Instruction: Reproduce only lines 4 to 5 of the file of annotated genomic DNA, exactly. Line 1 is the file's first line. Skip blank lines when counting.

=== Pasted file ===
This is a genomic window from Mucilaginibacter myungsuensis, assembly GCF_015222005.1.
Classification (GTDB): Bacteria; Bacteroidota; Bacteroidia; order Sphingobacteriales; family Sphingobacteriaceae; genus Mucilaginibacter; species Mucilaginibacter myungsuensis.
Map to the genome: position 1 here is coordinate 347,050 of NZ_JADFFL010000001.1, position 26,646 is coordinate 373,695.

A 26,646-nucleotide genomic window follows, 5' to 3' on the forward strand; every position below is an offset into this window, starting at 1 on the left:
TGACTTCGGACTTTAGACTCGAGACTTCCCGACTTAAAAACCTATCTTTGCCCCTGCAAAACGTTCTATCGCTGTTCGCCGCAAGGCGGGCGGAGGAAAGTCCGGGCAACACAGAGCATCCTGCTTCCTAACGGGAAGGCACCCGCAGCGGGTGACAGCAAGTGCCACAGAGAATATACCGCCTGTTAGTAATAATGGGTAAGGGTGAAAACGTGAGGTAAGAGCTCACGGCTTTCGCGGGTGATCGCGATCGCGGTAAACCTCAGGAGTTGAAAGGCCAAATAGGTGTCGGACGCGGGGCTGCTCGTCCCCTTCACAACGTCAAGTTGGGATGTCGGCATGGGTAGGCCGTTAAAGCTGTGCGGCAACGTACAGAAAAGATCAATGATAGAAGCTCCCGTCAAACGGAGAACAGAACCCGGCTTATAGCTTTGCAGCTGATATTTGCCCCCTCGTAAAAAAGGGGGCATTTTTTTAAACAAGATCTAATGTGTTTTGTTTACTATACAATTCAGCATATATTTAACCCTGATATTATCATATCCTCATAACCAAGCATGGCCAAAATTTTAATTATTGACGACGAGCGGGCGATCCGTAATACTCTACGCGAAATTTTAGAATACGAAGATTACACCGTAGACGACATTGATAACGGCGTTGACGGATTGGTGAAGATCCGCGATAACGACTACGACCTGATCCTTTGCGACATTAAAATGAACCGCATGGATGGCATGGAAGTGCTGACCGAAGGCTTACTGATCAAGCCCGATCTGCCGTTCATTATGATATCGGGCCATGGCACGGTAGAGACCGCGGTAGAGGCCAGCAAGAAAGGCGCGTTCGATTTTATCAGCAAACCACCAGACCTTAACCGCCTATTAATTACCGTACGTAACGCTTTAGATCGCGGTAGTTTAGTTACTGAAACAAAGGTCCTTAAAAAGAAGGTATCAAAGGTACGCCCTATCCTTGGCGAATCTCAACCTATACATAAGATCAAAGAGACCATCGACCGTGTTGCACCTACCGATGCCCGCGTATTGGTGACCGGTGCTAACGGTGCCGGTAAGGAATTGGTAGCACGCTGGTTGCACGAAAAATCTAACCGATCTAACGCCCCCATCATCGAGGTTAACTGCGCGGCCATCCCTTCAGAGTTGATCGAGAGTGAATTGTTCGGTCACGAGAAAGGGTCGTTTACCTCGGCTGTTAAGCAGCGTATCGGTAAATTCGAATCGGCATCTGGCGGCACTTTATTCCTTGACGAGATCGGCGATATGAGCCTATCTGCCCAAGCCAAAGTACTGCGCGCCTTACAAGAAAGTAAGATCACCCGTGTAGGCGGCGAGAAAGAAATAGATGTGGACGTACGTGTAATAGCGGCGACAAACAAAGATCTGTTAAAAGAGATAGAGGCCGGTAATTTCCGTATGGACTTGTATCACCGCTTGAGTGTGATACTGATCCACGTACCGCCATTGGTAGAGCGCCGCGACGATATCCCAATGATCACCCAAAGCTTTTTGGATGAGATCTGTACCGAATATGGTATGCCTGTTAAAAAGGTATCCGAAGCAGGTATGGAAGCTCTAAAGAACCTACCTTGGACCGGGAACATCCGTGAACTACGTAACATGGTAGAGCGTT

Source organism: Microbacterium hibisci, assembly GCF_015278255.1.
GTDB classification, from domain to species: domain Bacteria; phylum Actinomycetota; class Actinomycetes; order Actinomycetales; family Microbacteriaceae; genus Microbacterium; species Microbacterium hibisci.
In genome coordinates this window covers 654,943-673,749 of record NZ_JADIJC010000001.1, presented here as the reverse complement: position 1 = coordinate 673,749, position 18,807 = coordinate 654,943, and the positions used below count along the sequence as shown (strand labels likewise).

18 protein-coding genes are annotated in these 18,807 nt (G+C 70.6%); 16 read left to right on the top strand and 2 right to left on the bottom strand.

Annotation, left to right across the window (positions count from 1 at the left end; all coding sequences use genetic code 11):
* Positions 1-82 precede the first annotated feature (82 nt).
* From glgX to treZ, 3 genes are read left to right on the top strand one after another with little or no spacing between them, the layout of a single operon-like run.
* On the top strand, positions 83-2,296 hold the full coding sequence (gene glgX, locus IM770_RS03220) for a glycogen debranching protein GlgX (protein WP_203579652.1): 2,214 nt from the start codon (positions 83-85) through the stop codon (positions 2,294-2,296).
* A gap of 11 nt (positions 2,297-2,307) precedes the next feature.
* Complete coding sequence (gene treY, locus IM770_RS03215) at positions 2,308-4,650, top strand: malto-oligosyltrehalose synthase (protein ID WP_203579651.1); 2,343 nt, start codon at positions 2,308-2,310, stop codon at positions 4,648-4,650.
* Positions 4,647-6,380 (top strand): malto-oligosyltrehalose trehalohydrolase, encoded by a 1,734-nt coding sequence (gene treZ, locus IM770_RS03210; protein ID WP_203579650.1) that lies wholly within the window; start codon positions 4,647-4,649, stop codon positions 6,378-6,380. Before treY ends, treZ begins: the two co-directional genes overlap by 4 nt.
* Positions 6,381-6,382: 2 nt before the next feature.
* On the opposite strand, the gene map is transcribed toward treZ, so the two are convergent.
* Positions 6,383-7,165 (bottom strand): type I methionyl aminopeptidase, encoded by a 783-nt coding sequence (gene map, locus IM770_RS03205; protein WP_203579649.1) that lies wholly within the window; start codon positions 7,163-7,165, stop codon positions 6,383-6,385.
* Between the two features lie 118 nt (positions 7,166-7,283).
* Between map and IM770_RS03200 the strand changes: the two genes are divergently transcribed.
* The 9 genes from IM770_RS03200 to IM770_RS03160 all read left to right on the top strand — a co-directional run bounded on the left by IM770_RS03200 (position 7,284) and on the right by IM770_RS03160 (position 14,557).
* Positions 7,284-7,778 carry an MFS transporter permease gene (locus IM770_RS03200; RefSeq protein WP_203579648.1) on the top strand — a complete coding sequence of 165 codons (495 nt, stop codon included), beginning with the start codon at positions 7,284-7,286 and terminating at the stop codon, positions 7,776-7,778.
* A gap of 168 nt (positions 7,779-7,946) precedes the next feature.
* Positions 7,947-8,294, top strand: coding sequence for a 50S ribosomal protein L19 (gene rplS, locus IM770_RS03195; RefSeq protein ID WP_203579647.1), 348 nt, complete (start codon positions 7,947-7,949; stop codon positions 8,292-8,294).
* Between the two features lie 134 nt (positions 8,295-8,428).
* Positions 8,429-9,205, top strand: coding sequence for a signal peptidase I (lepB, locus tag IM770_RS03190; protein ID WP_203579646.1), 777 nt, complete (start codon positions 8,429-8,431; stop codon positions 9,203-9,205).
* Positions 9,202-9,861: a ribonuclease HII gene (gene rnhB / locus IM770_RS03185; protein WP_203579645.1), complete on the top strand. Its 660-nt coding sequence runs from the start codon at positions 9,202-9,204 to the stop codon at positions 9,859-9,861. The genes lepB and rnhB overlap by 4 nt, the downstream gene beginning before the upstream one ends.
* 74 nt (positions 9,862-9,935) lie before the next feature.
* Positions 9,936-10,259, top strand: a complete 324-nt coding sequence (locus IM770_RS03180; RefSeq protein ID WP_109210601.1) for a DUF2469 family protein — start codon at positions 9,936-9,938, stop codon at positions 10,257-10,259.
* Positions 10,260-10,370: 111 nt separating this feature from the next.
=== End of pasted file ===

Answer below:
A 26,646-nucleotide genomic window follows, 5' to 3' on the forward strand; every position below is an offset into this window, starting at 1 on the left:
TGACTTCGGACTTTAGACTCGAGACTTCCCGACTTAAAAACCTATCTTTGCCCCTGCAAAACGTTCTATCGCTGTTCGCCGCAAGGCGGGCGGAGGAAAGTCCGGGCAACACAGAGCATCCTGCTTCCTAACGGGAAGGCACCCGCAGCGGGTGACAGCAAGTGCCACAGAGAATATACCGCCTGTTAGTAATAATGGGTAAGGGTGAAAACGTGAGGTAAGAGCTCACGGCTTTCGCGGGTGATCGCGATCGCGGTAAACCTCAGGAGTTGAAAGGCCAAATAGGTGTCGGACGCGGGGCTGCTCGTCCCCTTCACAACGTCAAGTTGGGATGTCGGCATGGGTAGGCCGTTAAAGCTGTGCGGCAACGTACAGAAAAGATCAATGATAGAAGCTCCCGTCAAACGGAGAACAGAACCCGGCTTATAGCTTTGCAGCTGATATTTGCCCCCTCGTAAAAAAGGGGGCATTTTTTTAAACAAGATCTAATGTGTTTTGTTTACTATACAATTCAGCATATATTTAACCCTGATATTATCATATCCTCATAACCAAGCATGGCCAAAATTTTAATTATTGACGACGAGCGGGCGATCCGTAATACTCTACGCGAAATTTTAGAATACGAAGATTACACCGTAGACGACATTGATAACGGCGTTGACGGATTGGTGAAGATCCGCGATAACGACTACGACCTGATCCTTTGCGACATTAAAATGAACCGCATGGATGGCATGGAAGTGCTGACCGAAGGCTTACTGATCAAGCCCGATCTGCCGTTCATTATGATATCGGGCCATGGCACGGTAGAGACCGCGGTAGAGGCCAGCAAGAAAGGCGCGTTCGATTTTATCAGCAAACCACCAGACCTTAACCGCCTATTAATTACCGTACGTAACGCTTTAGATCGCGGTAGTTTAGTTACTGAAACAAAGGTCCTTAAAAAGAAGGTATCAAAGGTACGCCCTATCCTTGGCGAATCTCAACCTATACATAAGATCAAAGAGACCATCGACCGTGTTGCACCTACCGATGCCCGCGTATTGGTGACCGGTGCTAACGGTGCCGGTAAGGAATTGGTAGCACGCTGGTTGCACGAAAAATCTAACCGATCTAACGCCCCCATCATCGAGGTTAACTGCGCGGCCATCCCTTCAGAGTTGATCGAGAGTGAATTGTTCGGTCACGAGAAAGGGTCGTTTACCTCGGCTGTTAAGCAGCGTATCGGTAAATTCGAATCGGCATCTGGCGGCACTTTATTCCTTGACGAGATCGGCGATATGAGCCTATCTGCCCAAGCCAAAGTACTGCGCGCCTTACAAGAAAGTAAGATCACCCGTGTAGGCGGCGAGAAAGAAATAGATGTGGACGTACGTGTAATAGCGGCGACAAACAAAGATCTGTTAAAAGAGATAGAGGCCGGTAATTTCCGTATGGACTTGTATCACCGCTTGAGTGTGATACTGATCCACGTACCGCCATTGGTAGAGCGCCGCGACGATATCCCAATGATCACCCAAAGCTTTTTGGATGAGATCTGTACCGAATATGGTATGCCTGTTAAAAAGGTATCCGAAGCAGGTATGGAAGCTCTAAAGAACCTACCTTGGACCGGGAACATCCGTGAACTACGTAACATGGTAGAGCGTT